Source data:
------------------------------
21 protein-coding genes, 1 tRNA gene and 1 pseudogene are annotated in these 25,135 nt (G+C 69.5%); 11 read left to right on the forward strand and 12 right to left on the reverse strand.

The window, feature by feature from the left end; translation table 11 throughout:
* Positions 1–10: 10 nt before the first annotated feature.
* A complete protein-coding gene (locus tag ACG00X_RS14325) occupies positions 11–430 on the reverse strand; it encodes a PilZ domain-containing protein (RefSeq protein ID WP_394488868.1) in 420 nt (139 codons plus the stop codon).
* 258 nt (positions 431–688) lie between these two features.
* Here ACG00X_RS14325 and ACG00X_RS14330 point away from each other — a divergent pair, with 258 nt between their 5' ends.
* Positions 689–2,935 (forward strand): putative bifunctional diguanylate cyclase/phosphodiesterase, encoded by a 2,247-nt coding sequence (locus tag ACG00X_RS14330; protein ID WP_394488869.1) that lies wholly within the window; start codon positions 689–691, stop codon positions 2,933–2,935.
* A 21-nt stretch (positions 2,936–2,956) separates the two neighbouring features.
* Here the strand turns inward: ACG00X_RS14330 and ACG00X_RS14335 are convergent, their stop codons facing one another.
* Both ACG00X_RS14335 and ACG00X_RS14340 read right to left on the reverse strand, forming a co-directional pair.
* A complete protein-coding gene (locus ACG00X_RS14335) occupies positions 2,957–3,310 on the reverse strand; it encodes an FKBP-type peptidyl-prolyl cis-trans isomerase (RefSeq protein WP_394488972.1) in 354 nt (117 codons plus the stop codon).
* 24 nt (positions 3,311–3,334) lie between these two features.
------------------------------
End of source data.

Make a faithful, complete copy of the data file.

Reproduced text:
21 protein-coding genes, 1 tRNA gene and 1 pseudogene are annotated in these 25,135 nt (G+C 69.5%); 11 read left to right on the forward strand and 12 right to left on the reverse strand.

The window, feature by feature from the left end; translation table 11 throughout:
* Positions 1–10: 10 nt before the first annotated feature.
* A complete protein-coding gene (locus tag ACG00X_RS14325) occupies positions 11–430 on the reverse strand; it encodes a PilZ domain-containing protein (RefSeq protein ID WP_394488868.1) in 420 nt (139 codons plus the stop codon).
* 258 nt (positions 431–688) lie between these two features.
* Here ACG00X_RS14325 and ACG00X_RS14330 point away from each other — a divergent pair, with 258 nt between their 5' ends.
* Positions 689–2,935 (forward strand): putative bifunctional diguanylate cyclase/phosphodiesterase, encoded by a 2,247-nt coding sequence (locus tag ACG00X_RS14330; protein ID WP_394488869.1) that lies wholly within the window; start codon positions 689–691, stop codon positions 2,933–2,935.
* A 21-nt stretch (positions 2,936–2,956) separates the two neighbouring features.
* Here the strand turns inward: ACG00X_RS14330 and ACG00X_RS14335 are convergent, their stop codons facing one another.
* Both ACG00X_RS14335 and ACG00X_RS14340 read right to left on the reverse strand, forming a co-directional pair.
* A complete protein-coding gene (locus ACG00X_RS14335) occupies positions 2,957–3,310 on the reverse strand; it encodes an FKBP-type peptidyl-prolyl cis-trans isomerase (RefSeq protein WP_394488972.1) in 354 nt (117 codons plus the stop codon).
* 24 nt (positions 3,311–3,334) lie between these two features.